by Alena Mae S. Flores – October 02, 2016 at 11:25 pm
from Manila Standard Today
Manila Electric Co., the biggest retailer of electricity, has issued two invitations for a price challenge to supply a combined 100 megawatts of solar power.
Meralco said it issued the two separate price challenge invitations as part of the compliance to the rules of the Energy Regulatory Commission on the competitive selection process.
The first invitation asked interested and qualified parties to participate in the price challenge to the offer of P5.39 per kilowatt-hour from PowerSource First Bulacan Solar Inc., subject to a two-percent annual escalation and one-time foreign exchange adjustment.
PowerSource’s proposed power plant is located in Barangay Labne, San Miguel, Bulacan or in an alternative sit within Meralco’s franchise area.
The contract covers 20 years, with the start of commercial operations is set on August 2018.
Meralco issued the second price challenge to the offer of Solar Philippines Tanauan Corp. for 50 MW at P5.39 per kWh, also subject to escalation and foreign exchange adjustment.
Solar Philippines is putting up power plants with a capacity of 25 MW each in Batangas and Cavite provinces.
Solar Philippines offered to supply Meralco starting in February 2017 for 20 years.
“Any offer made by the price challenge should be under the same terms and conditions of the power supply agreement provided by Meralco, except for the financial proposal,” the power distributor said.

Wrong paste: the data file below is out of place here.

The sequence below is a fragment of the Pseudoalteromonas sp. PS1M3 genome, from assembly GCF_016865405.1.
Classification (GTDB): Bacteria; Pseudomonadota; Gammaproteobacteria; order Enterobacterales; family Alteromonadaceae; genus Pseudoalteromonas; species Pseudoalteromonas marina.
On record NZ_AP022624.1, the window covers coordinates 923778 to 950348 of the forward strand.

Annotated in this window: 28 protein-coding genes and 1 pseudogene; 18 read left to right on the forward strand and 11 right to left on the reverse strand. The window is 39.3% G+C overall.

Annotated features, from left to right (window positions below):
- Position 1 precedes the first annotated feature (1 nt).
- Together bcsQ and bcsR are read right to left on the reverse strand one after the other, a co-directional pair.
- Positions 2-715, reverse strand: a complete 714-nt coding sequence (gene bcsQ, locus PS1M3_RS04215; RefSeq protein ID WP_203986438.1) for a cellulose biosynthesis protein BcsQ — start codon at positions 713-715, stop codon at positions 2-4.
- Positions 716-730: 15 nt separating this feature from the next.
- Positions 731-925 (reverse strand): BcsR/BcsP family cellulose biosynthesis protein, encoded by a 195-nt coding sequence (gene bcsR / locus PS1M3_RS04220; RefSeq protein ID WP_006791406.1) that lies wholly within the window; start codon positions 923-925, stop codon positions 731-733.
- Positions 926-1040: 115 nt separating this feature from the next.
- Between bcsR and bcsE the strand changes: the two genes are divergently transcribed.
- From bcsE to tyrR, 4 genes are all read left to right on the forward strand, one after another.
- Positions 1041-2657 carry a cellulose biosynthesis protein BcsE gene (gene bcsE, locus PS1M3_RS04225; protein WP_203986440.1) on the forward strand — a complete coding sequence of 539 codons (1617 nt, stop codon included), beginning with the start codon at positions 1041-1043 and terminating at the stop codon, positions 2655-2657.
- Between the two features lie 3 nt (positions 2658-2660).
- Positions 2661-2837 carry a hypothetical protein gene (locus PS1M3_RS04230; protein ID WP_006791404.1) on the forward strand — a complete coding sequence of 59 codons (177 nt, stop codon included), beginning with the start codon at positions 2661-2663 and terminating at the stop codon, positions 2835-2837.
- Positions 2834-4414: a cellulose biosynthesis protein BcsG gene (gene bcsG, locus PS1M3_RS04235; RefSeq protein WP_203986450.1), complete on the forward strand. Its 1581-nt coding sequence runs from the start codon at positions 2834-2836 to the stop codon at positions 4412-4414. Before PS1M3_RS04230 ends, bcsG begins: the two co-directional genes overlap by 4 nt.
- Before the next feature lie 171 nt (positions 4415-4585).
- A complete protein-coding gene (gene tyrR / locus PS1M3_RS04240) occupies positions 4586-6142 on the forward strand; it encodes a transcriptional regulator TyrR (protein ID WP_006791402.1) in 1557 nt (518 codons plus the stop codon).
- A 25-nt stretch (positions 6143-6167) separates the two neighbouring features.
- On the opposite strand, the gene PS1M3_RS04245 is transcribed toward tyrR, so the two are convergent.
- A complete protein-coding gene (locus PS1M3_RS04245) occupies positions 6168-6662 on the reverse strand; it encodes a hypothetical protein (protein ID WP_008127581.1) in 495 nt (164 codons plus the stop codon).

Meralco said it would declare a failure the price challenge if it did not receive any expression of interest on Oct. 3.
Meralco senior vice president and head of utility economics Lawrence Fernandez said the agreements with the two solar developers reflected the company’s support to renewable energy.
Fernandez said Meralco had generated a rate lower than the feed-in tariff for solar resulting in savings to consumers.
“Meralco continues to work to get the lowest rates to consumers and we are requesting policy makers to review proposals to continue incentives for developers in the light of making our electric service more globally competitive,” Fernandez said.
“I think if the market will use the proper mechanism for that, that there will be no need for subsidy to solar power plant developers. There are solar power plants that can compete with commercial market,” he said.
Meralco earlier bared plans to also develop solar power projects and started talks with possible local joint venture partners to diversify its power generation portfolio.